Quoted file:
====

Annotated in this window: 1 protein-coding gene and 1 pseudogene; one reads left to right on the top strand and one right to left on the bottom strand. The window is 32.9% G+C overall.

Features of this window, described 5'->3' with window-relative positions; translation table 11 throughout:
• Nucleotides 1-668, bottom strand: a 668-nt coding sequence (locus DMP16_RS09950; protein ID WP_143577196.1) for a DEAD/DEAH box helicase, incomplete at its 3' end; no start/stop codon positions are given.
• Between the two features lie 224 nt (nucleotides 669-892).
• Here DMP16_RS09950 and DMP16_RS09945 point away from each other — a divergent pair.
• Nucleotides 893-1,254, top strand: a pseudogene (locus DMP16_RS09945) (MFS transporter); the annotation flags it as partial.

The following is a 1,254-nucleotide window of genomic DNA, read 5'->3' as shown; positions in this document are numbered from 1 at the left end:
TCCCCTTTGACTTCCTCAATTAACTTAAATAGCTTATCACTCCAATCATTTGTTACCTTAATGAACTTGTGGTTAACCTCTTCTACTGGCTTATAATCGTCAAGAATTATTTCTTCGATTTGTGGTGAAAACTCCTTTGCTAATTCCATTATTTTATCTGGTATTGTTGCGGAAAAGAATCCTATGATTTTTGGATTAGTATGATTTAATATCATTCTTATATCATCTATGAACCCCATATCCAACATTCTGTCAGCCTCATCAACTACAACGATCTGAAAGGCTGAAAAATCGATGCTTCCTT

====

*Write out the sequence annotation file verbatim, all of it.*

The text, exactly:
Annotated in this window: 1 protein-coding gene and 1 pseudogene; one reads left to right on the top strand and one right to left on the bottom strand. The window is 32.9% G+C overall.

Features of this window, described 5'->3' with window-relative positions; translation table 11 throughout:
• Nucleotides 1-668, bottom strand: a 668-nt coding sequence (locus DMP16_RS09950; protein ID WP_143577196.1) for a DEAD/DEAH box helicase, incomplete at its 3' end; no start/stop codon positions are given.
• Between the two features lie 224 nt (nucleotides 669-892).
• Here DMP16_RS09950 and DMP16_RS09945 point away from each other — a divergent pair.
• Nucleotides 893-1,254, top strand: a pseudogene (locus DMP16_RS09945) (MFS transporter); the annotation flags it as partial.

The following is a 1,254-nucleotide window of genomic DNA, read 5'->3' as shown; positions in this document are numbered from 1 at the left end:
TCCCCTTTGACTTCCTCAATTAACTTAAATAGCTTATCACTCCAATCATTTGTTACCTTAATGAACTTGTGGTTAACCTCTTCTACTGGCTTATAATCGTCAAGAATTATTTCTTCGATTTGTGGTGAAAACTCCTTTGCTAATTCCATTATTTTATCTGGTATTGTTGCGGAAAAGAATCCTATGATTTTTGGATTAGTATGATTTAATATCATTCTTATATCATCTATGAACCCCATATCCAACATTCTGTCAGCCTCATCAACTACAACGATCTGAAAGGCTGAAAAATCGATGCTTCCTT